Bargaining, This stage of grief can make us feel an urgency in terms of us wanting our love one who has died to come back. I remember when my mother died, saying please let my mother have few years more and I will gladly give 10 years of my own life. For children, when their parents have split up. Sometimes they may say, “please don’t leave I will be good”. We become so desperate to keep our loved ones here that we ask for impossible things. It is like we become irrational because our stress and anxiety are very high.
Depression, Unfortunately for some we can stay in this stage for some time, again this depends of the quality/closeness of the relationship with the person who has died or left. If you think about the amount of adrenalin and cortisol that the brain makes when we feel, anxious / angry etc. When we have these hormones regularly released in our brain it blocks any ‘good feeling hormones’ from being released and as a result of this we feel low or have depression traits.
In this stage we feel a sense of hopelessness, we may feel like giving up, lose interest, struggle to get up in the morning or be motivated. This includes can’t being bothered to talk to friends and family even look after ourselves in terms of personal care. In some cases, the person grieving may take to drinking as a way of coping or use drugs. However, you may be aware that both drugs and alcohol are both depressants and can make things feel worse. If you seem to be in this stage for sometimes or you feel like you in and out of this stage, I would always suggest talking to your GP.
Acceptance, When we get to this stage we may feel like we have been through a whirlwind of emotions. However, we now except the changes and start to feel less guilty for smiling again. It is okay to feel happy with the other things in your life. If we think about it, change is inevitable in anything in life. For example, the seasons change from spring, summer, autumn then winter. All the trees and animals in our beautiful world go through the same changes as we do. Plants start off as a seed then grow slowly until they are fully grown, then they get older and change with the seasons. We are in a world of continual change, In the acceptance stage we may start to feel like we can start enjoying life again.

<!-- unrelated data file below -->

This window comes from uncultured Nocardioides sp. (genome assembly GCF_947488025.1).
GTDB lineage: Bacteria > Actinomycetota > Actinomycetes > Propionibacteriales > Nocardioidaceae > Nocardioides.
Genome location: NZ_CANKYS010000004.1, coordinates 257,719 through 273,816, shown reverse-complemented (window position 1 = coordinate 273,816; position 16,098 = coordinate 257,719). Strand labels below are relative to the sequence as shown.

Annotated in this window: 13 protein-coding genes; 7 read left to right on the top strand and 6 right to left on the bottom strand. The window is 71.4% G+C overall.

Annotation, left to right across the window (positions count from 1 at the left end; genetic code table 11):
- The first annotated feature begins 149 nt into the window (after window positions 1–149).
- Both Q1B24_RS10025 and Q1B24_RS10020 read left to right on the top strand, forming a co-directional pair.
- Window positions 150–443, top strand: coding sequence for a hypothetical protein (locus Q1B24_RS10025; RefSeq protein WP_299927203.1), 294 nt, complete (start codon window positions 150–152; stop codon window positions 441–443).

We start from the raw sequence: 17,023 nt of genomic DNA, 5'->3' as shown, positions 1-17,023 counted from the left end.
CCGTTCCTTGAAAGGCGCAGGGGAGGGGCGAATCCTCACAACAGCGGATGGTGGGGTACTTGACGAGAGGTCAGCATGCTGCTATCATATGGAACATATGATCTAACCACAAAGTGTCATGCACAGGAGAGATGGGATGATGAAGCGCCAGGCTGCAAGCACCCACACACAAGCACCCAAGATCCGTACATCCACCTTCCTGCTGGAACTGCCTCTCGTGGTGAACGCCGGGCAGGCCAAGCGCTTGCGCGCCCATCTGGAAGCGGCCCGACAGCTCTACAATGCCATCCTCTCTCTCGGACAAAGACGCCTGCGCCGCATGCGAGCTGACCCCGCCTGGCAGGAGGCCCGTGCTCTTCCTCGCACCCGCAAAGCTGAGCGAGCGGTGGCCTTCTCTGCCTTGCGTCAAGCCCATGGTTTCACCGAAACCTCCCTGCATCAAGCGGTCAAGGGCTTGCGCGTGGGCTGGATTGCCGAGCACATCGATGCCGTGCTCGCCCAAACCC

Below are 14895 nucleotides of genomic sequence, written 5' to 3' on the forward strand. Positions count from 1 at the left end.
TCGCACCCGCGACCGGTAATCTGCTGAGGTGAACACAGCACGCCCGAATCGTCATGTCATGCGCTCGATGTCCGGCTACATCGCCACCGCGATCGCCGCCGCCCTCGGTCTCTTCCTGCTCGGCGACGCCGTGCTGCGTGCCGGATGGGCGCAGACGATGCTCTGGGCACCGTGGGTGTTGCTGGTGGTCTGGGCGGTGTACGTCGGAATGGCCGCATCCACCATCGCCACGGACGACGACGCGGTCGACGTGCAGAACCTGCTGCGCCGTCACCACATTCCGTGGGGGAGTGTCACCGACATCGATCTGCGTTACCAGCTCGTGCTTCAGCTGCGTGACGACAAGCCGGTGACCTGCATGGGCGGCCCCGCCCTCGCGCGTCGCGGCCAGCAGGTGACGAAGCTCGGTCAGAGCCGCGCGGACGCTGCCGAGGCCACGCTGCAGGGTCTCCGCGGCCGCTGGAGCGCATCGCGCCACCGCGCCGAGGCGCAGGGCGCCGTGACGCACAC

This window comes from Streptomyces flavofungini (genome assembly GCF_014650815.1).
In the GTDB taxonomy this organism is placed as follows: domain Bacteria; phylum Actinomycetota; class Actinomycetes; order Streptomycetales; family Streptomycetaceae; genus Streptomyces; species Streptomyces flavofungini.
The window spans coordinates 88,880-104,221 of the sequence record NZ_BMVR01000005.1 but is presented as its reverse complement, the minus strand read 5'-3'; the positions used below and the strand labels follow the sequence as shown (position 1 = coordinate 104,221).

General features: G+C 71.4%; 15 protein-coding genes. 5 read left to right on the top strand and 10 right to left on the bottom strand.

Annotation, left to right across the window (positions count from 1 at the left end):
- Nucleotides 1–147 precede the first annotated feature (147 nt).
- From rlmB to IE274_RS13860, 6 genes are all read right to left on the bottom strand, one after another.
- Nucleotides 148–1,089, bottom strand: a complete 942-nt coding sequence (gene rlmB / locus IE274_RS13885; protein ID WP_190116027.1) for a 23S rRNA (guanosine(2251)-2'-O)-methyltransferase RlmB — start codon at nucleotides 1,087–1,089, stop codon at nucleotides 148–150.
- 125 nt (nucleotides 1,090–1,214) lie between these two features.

Unfortunately change is inevitable, we live in an ever changing world. We can help the process of loss by being kind to ourselves, remember we may go through stages in a different way than another person. We all grieve differently and this is okay. Sometimes when someone we love dies we can go in to what I call the ‘robotics’ this is where we steam ahead, get on with things and keep ourselves busy. This may be due to the immense sadness, so we focus on what is needed to be done. Once everything is completed, we crumble and fall apart almost. Grief can be such a complicated process. This is why we need to do what we need to do, to look after ourselves.
I hope that when you have read this blog, you feel like you have be given more insight in to bereavement and loss. As I have discussed in my previous blogs, it is important to recognise where our feelings start in out body and if they are negative feelings or intrusive thoughts. This is where we can use the strategies that I have spoken about.
Remember, when we reflect on the loss of our loved ones. Think of all the positive times that we have shared with them. Celebrate them in terms of the impact on our lives they had. Always listen to your body and mind, be gentle and compassionate with yourself.